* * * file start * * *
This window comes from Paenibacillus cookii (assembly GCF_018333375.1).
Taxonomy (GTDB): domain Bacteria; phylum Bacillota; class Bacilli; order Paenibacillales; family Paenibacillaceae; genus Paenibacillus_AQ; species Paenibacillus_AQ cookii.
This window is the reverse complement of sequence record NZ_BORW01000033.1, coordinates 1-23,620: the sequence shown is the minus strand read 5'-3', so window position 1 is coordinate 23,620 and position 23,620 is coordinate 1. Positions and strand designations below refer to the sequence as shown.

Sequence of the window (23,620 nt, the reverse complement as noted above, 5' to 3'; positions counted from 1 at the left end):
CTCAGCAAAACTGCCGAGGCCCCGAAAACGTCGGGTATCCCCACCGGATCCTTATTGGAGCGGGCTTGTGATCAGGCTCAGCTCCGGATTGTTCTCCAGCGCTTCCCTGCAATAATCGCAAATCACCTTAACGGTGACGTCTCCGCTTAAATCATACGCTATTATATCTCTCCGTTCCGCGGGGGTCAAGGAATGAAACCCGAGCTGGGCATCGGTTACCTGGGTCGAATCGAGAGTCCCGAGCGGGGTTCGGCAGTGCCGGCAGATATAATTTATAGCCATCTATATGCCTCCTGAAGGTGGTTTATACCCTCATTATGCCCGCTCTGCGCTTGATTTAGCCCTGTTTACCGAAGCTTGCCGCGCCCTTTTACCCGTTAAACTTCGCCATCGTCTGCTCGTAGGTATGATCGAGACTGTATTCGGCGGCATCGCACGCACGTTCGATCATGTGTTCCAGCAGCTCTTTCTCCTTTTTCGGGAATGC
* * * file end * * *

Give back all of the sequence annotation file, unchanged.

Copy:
This window comes from Paenibacillus cookii (assembly GCF_018333375.1).
Taxonomy (GTDB): domain Bacteria; phylum Bacillota; class Bacilli; order Paenibacillales; family Paenibacillaceae; genus Paenibacillus_AQ; species Paenibacillus_AQ cookii.
This window is the reverse complement of sequence record NZ_BORW01000033.1, coordinates 1-23,620: the sequence shown is the minus strand read 5'-3', so window position 1 is coordinate 23,620 and position 23,620 is coordinate 1. Positions and strand designations below refer to the sequence as shown.

Sequence of the window (23,620 nt, the reverse complement as noted above, 5' to 3'; positions counted from 1 at the left end):
CTCAGCAAAACTGCCGAGGCCCCGAAAACGTCGGGTATCCCCACCGGATCCTTATTGGAGCGGGCTTGTGATCAGGCTCAGCTCCGGATTGTTCTCCAGCGCTTCCCTGCAATAATCGCAAATCACCTTAACGGTGACGTCTCCGCTTAAATCATACGCTATTATATCTCTCCGTTCCGCGGGGGTCAAGGAATGAAACCCGAGCTGGGCATCGGTTACCTGGGTCGAATCGAGAGTCCCGAGCGGGGTTCGGCAGTGCCGGCAGATATAATTTATAGCCATCTATATGCCTCCTGAAGGTGGTTTATACCCTCATTATGCCCGCTCTGCGCTTGATTTAGCCCTGTTTACCGAAGCTTGCCGCGCCCTTTTACCCGTTAAACTTCGCCATCGTCTGCTCGTAGGTATGATCGAGACTGTATTCGGCGGCATCGCACGCACGTTCGATCATGTGTTCCAGCAGCTCTTTCTCCTTTTTCGGGAATGC